Welcome to the Student Housing Insight podcast.  This IS the podcast that connects you to the people who bring student housing to life.  What do I mean by "bringing student housing to life?" Well, it's simple really.  This niche of the real estate industry that 30 years ago was only defined as landlords who offered individual bedroom leases and disappeared from family and friends for a couple of weeks every August... has now turned into a niche that offers luxuries that few vacation resorts offer and is considered the incubator of ideas and services that conventional multi-family operators must consider in order to stay relevant in the next decade when those students become their customers.  This niche has "come to life" especially in the last 10 to 15 years.  It's my ambition to introduce you to the people that are making that happen.  I'm your host, Wesley Deese, and welcome to our first podcast.
 
So a little bit of my background.  I've been in the student housing industry for 20 years now.  I'm not going to run through my resume of how I got into the industry and people I've worked for.  That stuff will be discussed in future episodes and you can always check that stuff out at my LinkedIn page.  What I do want you to know is that I have literally "GROWN UP" in this industry.  I got started when I was in college.  I've gone from being a student worker at the site level to spending 8 years with a small merchant developer of student housing to being a COO overseeing an 11,000 bed portfolio spread from California to NY.  What you need to understand (and why I feel like I'm qualified to do this podcast) is that my perspective is very unique.  I understand the "deal" side of this sector as well as I understand the "operations" side.  Most importantly, I understand that MY strength, what I bring to this industry, is the ability to put puzzle pieces together and help make connections to get a deal done or decide quickly if a deal doesn't make sense.  So I started my own consulting and business development firm focused on the student housing industry called Providential Student Housing.  Now enough about me, let's talk about the podcast.
 
Simon Sinek is famous for encouraging people to "start with why."  It's the best way of understanding a company or organization's reason for existence and helps develop a "true north star" of how to approach situations.  So let's start there... why does the student housing industry need a podcast?  Let me first say... I believe every company, university, and every student community should be doing a podcast... or a youtube channel.  It is one of the best ways to develop helpful content for your customers to consume and understand how they can best enjoy your product, service, community, etc.  I believe AUDIO is actually going to be the preferred method of content consumption over the next decade.  You don't believe me??? then tell me why Alexa and Siri skills is one of the highest sought after and paying positions in the tech world right now.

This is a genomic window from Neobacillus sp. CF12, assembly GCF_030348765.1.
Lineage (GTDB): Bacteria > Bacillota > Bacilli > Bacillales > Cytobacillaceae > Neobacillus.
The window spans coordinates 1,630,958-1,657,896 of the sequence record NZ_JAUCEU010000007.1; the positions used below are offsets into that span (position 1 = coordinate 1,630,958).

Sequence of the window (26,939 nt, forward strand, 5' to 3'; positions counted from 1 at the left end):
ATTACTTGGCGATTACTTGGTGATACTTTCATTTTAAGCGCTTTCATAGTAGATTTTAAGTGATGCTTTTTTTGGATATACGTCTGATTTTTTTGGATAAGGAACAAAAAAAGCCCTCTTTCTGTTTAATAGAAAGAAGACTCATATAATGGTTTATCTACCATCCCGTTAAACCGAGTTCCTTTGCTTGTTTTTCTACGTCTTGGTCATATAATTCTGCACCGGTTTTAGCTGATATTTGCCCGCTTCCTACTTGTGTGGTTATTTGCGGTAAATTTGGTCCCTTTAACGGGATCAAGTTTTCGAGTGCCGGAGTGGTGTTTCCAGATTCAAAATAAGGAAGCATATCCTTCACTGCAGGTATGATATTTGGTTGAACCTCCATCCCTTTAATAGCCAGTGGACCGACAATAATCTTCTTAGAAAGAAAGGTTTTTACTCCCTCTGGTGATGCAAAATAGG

But enough with that, WHY a student housing podcast...
 
  1. There is a voice missing in the noise.  There are publications and conferences that talk a lot about the deals in the industry and touch on some of the blocking & tackling of operations but no one is telling the stories within the industry and it's by hearing the "story" that we learn.  My wife and I homeschool our kids and I see the difference in how they remember something when I use a story to explain a concept or why something was invented vs giving them facts and formulas to memorize.  So # 1 reason is to tell the story.
  2. Since going out into the consulting world earlier this year, I've been bombarded with folks (mostly developers new to the industry) who are asking a lot of questions that honestly I feel bad charging them an hourly fee for.  I want my clients to be educated on the industry so that:
    • We (me and the client) are wasting as little time as possible.
    • We are spending our time finding real solutions and not spending time explaining why certain options won't work.